How To Make The Perfect Yorkshire Pudding

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Yorkshire pudding, that delightful egg and flour quick bread so closely associated with roast beef dinner, has been around since the mid eighteenth century and is in no danger of going out of style. Whether you call them “Yorkshire Pudding” or “popovers”, these light and irresistible quick breads, golden brown and piping hot out of the oven and covered with butter or gravy are just about the best things you can pop out of the oven and into your mouth.

Originally, the Yorkshire pudding developed as a good way to make use of the fat that dripped from a roast beef or mutton while it cooked. A pan was placed under the roast, collecting the drippings, and a light, pancake-like batter was poured into the pan resulting in a puffed up one-dish pudding. Some of the fat would be saved to make a gravy, which was then served with the pudding as a starter to the supper. Indeed, serving a cheap, first course largely consisting of fat drippings and flour was a clever way to get hungry folks to “fill up” on the cheap stuff and eat less of the costly meat. Interestingly, because the fat and gravy were often used up for the first course the roast beef itself and the veggies accompanying it were often served with a white sauce, a tradition that continues in some parts of Yorkshire to this day.

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There are literally dozens of recipes out there claiming to make the best Yorkshire pudding, so it can be a little confusing. Some folks, like Gordon Ramsey, insist that the batter rest in the fridge for a good half hour while others aver quite the opposite.

 “I have seen many grim results from people who have tried to get their Yorkshires to rise. They frequently made gross errors. After all, cooking is chemistry in the kitchen and one has to have the correct formula, equipment and procedures. To translate the ingredients into chemical terms, these are carbohydrate + H2O + protein + NaCl + lipids. Some amateurs even place the batter in the fridge first. What kind of foolish act is that?”- Chemical scientist and author John Emsley, of Yorkshire.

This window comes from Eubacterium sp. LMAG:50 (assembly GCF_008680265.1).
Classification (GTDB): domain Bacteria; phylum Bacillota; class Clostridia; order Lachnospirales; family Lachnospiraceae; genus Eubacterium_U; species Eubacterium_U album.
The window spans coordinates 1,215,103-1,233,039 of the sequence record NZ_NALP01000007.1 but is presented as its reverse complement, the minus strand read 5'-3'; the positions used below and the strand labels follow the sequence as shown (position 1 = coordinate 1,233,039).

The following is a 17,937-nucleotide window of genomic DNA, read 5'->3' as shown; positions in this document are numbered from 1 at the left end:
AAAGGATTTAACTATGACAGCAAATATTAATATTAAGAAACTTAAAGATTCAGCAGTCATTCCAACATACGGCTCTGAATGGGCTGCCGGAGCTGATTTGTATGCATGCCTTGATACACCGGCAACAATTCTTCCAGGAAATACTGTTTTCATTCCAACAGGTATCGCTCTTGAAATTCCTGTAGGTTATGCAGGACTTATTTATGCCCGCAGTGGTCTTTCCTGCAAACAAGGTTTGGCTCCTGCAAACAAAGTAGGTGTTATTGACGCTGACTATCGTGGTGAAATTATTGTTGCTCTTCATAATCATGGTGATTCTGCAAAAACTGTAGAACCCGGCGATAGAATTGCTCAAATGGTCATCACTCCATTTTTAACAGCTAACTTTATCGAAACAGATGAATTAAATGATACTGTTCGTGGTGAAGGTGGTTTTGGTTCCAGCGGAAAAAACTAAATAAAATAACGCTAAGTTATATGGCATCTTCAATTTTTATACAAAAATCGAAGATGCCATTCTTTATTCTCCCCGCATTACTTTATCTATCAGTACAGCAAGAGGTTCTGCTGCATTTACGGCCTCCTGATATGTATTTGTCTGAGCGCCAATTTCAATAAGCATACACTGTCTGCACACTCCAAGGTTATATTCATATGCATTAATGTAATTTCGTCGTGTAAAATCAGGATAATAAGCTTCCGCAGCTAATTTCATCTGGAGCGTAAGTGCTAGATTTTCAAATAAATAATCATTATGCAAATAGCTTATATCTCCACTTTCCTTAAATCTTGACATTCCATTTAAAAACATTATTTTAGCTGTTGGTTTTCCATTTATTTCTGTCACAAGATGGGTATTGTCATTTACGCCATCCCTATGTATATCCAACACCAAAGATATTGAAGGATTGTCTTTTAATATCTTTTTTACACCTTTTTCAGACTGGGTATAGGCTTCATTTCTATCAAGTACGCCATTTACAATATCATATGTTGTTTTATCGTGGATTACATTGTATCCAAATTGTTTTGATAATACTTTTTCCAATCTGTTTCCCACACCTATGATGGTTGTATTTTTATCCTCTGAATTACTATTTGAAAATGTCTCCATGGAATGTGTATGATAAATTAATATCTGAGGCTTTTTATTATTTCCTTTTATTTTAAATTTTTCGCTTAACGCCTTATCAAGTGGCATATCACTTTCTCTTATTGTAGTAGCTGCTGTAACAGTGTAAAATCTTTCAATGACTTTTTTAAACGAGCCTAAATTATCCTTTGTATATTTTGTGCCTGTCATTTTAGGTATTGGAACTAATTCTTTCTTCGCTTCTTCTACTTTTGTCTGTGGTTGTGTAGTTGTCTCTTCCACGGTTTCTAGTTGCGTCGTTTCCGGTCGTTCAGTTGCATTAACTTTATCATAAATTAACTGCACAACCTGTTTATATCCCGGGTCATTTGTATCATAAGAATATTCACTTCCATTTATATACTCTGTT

The exact amounts of the four essential ingredients (flour, eggs, milk, and hot fat in the pan) are often in dispute, as is the temperature and duration of cooking. But almost all agree on a few key elements: do not over-mix the ingredients, make sure the pan and the fat in the pan-at least a quarter of an inch- is good and hot, and do not open the oven door while they are cooking. Jamie Oliver has a few clever tips as well in this entertaining demonstration.

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I have used the same Yorkshire recipe for years, I’m not sure where it came from, it may be an amalgamation of every Yorkshire recipe, but it’s super easy to remember and super quick to throw together. A muffin tin works fine, but if you break down and buy a popover pan, something like this, the difference is truly astounding; a popover pan has deeper, narrow wells that concentrate the heat and space between cups that allow for hot air circulation and force the puddings to rise up and up! According to some purists, the end result is not considered a Yorkshire pudding unless it is at least four inches tall.

I use a tall plastic juice pitcher to whisk the ingredients in, it makes pouring into the pans really easy, as you want to do this step quickly.

These puddings are great hot, and are really good the next day as well, should you have any leftover, which is doubtful. They are great slathered with butter and jam, or used instead of an English muffin for Eggs Benedict.

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Yorkshire Pudding

Makes 6 large or 12 muffin size Yorkshires

3 eggs

1 ½ cups milk

1 ½ cups flour

1 tsp salt

about 3 tablespoons lard, beef fat, bacon fat or vegetable oil

 

Heat oven to 450F. Distribute fat evenly in muffin tins so you get about ¼ inch fat in the bottom of each cup Whisk eggs in pitcher until just mixed. Add milk and blend with whisk. Add flour and salt to mixture, whisking until just blended and smooth. Place popver pan/muffin tin in hot oven and leave for about 5 minutes, until fat is smoking hot.

Remove pan from oven (close oven door to maintain heat) and pour in batter, 2/3 up each cup. The fat will sizzle. Return pan to oven and cook for 15 minutes, then reduce heat to 350 and cook for another 15 minutes. Remove from oven, remove Yorkshires from pan and serve immediately.

 

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